Grave City: Savannah by Night
The first discipline taught to new Children is the ability to regain lost Humanity. This ability must be used within a week of the loss. The user must meditate for one hour per point she is attempting to regain. Then, Conscience and Empathy are rolled with a difficulty equal to the level of Humanity being restored. The number of successes is the number of Humanity points gained back (though the Child cannot gain back more than were lost). If the roll is botched, the user must perform penance before this ability can be used again. The Temple’s Undying King can recommend appropriate measures.
If this ability is successfully used within the week after losing Humanity, then the any levels of Bardo also lost are regained.
Banishing Sign of Thoth
The Child learns a mystic gesture which can defend against any supernatural influences. The
Child rolls her Dexterity and Occult. The number of successes is the number added to the difficulty roll of any supernatural power attempting to work upon the Child. These include Thaumaturgy, Vampiric disciplines (Domination, Presence, Auspex, etc.), Lupine spirit magics and the enchantments of Faerie. It will also work against the Faith of mortals who are attempting to turn the Child, or injure him with their Faith.
Rumor says this ability was taught to the Children by Thoth, an ancient Mage and powerful ally of Osiris. None know today if he was a Kindred or a powerful mortal, or if he even existed at all.
System: roll Resolve + Occult + Bardo, successes add defense vs supernatural attack. (e.g. Remove dice from the attacker’s pool)
Gift of Apis
This level of ability frees the Child from the curse of having to drink from mankind to survive. The Child can drink from animals and gain as much nourishment from their blood as from mortal Vita . As long as the proper rituals are maintained, this ability does not diminish with time.
The Grand Undying King of the Children of Osiris has not drunk mortal blood since the fall of Rome.
Pillar of Osiris
The Child can create a Pillar of Osiris, the center of a Temple, where the study and meditation of Bardo can be maintained. Any spells or supernatural disciplines practiced within the Temple subtract three from the difficulty factor to succeed. However, if a Child spends an extended time away from a Temple, the chance of frenzy increases. For every month away, increase the difficulty roll to frenzy by one. Also, the instances in which a frenzy are called for increase, until after a few months, even the slightest annoyance may trigger it. Only regular meditation at a Temple can prevent this degeneration.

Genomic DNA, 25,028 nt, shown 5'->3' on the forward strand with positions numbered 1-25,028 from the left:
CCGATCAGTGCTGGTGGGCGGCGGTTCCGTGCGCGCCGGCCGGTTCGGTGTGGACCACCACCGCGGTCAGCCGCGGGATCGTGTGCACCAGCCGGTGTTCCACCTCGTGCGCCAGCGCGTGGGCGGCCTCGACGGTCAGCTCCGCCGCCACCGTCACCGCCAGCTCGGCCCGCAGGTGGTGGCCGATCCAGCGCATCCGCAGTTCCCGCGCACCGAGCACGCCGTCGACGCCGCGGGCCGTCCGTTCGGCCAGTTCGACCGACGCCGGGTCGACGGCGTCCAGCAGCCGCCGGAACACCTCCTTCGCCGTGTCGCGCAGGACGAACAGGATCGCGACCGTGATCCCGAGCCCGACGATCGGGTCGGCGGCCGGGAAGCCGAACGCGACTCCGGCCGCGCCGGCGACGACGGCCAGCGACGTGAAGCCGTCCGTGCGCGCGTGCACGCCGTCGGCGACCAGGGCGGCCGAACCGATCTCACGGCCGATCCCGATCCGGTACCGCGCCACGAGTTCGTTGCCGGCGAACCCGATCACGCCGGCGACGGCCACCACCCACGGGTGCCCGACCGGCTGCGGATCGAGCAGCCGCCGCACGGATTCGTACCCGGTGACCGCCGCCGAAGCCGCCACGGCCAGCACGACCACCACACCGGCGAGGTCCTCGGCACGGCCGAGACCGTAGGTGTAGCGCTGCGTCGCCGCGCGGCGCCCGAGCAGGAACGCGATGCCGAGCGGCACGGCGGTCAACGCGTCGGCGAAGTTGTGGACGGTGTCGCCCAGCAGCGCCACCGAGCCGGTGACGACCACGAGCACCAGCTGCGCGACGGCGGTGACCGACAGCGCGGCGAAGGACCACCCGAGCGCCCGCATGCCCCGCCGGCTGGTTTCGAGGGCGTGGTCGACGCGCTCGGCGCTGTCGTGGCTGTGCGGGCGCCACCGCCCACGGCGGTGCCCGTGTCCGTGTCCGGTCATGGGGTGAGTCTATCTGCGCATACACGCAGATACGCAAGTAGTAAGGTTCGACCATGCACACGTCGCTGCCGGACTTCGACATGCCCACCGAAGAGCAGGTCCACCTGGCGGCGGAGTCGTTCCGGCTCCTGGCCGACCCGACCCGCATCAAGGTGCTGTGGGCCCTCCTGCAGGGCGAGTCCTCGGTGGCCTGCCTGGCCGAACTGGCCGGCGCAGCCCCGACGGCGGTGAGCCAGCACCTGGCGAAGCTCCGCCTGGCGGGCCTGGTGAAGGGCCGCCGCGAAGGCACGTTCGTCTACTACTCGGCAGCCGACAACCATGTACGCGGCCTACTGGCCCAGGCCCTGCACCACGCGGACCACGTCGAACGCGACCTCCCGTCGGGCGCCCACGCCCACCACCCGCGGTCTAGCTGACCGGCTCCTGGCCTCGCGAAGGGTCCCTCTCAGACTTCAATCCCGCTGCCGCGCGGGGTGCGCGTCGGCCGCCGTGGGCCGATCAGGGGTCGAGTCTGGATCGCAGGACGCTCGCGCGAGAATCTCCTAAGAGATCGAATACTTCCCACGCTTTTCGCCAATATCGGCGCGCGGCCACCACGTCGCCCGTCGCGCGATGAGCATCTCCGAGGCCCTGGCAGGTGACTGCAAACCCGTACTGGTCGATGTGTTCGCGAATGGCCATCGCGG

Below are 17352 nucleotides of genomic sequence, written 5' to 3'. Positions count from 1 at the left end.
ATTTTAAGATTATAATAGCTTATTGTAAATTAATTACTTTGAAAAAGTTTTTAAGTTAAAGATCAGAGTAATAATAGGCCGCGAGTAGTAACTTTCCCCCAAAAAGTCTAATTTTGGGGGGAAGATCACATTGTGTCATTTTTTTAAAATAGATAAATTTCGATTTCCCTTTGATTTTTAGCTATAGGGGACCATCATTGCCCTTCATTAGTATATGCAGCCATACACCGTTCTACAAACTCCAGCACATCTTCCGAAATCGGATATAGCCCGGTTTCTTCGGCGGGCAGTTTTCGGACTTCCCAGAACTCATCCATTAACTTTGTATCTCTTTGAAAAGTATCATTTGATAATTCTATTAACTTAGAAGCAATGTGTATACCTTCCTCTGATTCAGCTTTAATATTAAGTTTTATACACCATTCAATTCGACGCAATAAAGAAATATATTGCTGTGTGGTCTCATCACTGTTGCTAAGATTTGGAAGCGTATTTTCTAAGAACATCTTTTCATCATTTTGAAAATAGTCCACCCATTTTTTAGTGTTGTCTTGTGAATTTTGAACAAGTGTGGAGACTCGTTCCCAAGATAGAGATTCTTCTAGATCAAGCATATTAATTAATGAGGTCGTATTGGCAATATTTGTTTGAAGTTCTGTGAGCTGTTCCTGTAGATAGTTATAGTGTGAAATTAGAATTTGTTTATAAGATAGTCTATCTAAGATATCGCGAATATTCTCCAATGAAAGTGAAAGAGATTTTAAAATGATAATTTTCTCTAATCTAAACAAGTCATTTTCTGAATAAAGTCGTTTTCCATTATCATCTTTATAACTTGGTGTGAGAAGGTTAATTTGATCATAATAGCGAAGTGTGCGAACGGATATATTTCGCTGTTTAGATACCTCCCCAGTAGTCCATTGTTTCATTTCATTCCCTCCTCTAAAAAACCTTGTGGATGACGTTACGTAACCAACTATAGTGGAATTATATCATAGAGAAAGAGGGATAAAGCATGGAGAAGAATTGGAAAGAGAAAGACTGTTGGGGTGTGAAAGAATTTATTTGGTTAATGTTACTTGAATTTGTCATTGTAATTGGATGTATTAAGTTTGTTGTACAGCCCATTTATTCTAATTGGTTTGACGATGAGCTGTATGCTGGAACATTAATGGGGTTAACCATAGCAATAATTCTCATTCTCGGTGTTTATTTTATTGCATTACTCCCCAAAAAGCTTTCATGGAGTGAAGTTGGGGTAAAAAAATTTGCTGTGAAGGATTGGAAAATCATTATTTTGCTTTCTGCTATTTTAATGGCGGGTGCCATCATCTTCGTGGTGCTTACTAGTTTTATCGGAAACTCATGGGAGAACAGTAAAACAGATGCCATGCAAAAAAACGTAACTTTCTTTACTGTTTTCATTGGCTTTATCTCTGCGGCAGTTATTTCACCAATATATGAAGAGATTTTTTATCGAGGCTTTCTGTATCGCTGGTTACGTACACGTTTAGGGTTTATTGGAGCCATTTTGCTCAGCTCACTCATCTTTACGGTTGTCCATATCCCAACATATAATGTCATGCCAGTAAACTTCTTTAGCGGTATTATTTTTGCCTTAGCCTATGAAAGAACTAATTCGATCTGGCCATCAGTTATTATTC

Most Children reside at a major Temple, where fellow sect members aid them in the maintenance of their strict path. But sometimes, a Child may have to enter the outer world on sect missions. This level of ability is vital to the Child’s mystic health.
Any place can be fumed into a Pillar after a night-long ritual. The Pillar is an abstract concept of a mystical center, and does not require a physical pillar. The Child rolls Willpower versus a difficulty decided by the Storyteller, dependent on the nature of the location. A secluded cave, never disturbed by violent Kindred or mortals, would only be a difficulty of 5. But a city apartment on the most crime-riddenstreet in the area would be a 9. A suburban home in a nice neighborhood would fall in the middle, with a 7 difficulty. The number of successes is the number of weeks the Temple can be maintained before another ritual is required.
With this level, the Child has gained enough knowledge in her mystic studies as to innately understand the illusory nature of the world. She can utter an extemporaneous remark about it, usually a nonsensical phrase or haiku.
System: The Child rolls her Wits + Manipulation against each listener’s Willpower. Anyone whom she is successful against suddenly becomes overwhelmed with knowledge of the essential oneness of the universe. They are in a confused trance and must make a Willpower roll (difficulty 7) to successfully attempt any action for the rest of the Scene. At the end of the scene, the knowledge will fade away, sunk again into the illusions of the mind.
The person so affected by the paradox must add one to any difficulties to harm the Child after that, as part of their self remembers the bliss the Child delivered, if only for a few fleeting moments.
Sometimes the phrase’s effectiveness can be added to by striking the intended listener with a sudden blow while pronouncing the phrase. This subtracts two points from the difficulty (the listener’s Willpower).